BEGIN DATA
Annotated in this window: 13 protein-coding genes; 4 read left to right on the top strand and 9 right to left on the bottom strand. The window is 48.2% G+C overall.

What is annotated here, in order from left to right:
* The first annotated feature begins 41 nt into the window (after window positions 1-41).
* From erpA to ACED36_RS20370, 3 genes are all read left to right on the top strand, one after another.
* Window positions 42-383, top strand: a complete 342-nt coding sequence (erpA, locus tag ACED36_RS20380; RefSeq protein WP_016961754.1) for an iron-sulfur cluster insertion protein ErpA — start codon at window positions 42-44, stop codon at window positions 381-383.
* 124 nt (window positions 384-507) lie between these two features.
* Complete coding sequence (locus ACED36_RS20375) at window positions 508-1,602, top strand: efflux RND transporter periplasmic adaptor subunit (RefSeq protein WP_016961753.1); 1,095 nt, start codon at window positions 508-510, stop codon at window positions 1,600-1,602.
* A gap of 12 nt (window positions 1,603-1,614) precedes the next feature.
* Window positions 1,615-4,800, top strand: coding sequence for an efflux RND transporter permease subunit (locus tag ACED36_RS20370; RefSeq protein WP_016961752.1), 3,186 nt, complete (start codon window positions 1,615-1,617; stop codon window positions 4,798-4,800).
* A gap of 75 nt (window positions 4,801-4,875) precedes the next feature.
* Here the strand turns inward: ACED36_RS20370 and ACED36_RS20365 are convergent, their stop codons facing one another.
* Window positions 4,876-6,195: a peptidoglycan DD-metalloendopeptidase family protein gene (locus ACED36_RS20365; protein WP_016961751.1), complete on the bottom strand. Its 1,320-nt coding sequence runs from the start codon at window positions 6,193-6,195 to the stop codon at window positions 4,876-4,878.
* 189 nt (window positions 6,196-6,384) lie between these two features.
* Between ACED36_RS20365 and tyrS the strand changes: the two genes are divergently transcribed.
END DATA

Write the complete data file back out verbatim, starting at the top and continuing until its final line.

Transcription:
Annotated in this window: 13 protein-coding genes; 4 read left to right on the top strand and 9 right to left on the bottom strand. The window is 48.2% G+C overall.

What is annotated here, in order from left to right:
* The first annotated feature begins 41 nt into the window (after window positions 1-41).
* From erpA to ACED36_RS20370, 3 genes are all read left to right on the top strand, one after another.
* Window positions 42-383, top strand: a complete 342-nt coding sequence (erpA, locus tag ACED36_RS20380; RefSeq protein WP_016961754.1) for an iron-sulfur cluster insertion protein ErpA — start codon at window positions 42-44, stop codon at window positions 381-383.
* 124 nt (window positions 384-507) lie between these two features.
* Complete coding sequence (locus ACED36_RS20375) at window positions 508-1,602, top strand: efflux RND transporter periplasmic adaptor subunit (RefSeq protein WP_016961753.1); 1,095 nt, start codon at window positions 508-510, stop codon at window positions 1,600-1,602.
* A gap of 12 nt (window positions 1,603-1,614) precedes the next feature.
* Window positions 1,615-4,800, top strand: coding sequence for an efflux RND transporter permease subunit (locus tag ACED36_RS20370; RefSeq protein WP_016961752.1), 3,186 nt, complete (start codon window positions 1,615-1,617; stop codon window positions 4,798-4,800).
* A gap of 75 nt (window positions 4,801-4,875) precedes the next feature.
* Here the strand turns inward: ACED36_RS20370 and ACED36_RS20365 are convergent, their stop codons facing one another.
* Window positions 4,876-6,195: a peptidoglycan DD-metalloendopeptidase family protein gene (locus ACED36_RS20365; protein WP_016961751.1), complete on the bottom strand. Its 1,320-nt coding sequence runs from the start codon at window positions 6,193-6,195 to the stop codon at window positions 4,876-4,878.
* 189 nt (window positions 6,196-6,384) lie between these two features.
* Between ACED36_RS20365 and tyrS the strand changes: the two genes are divergently transcribed.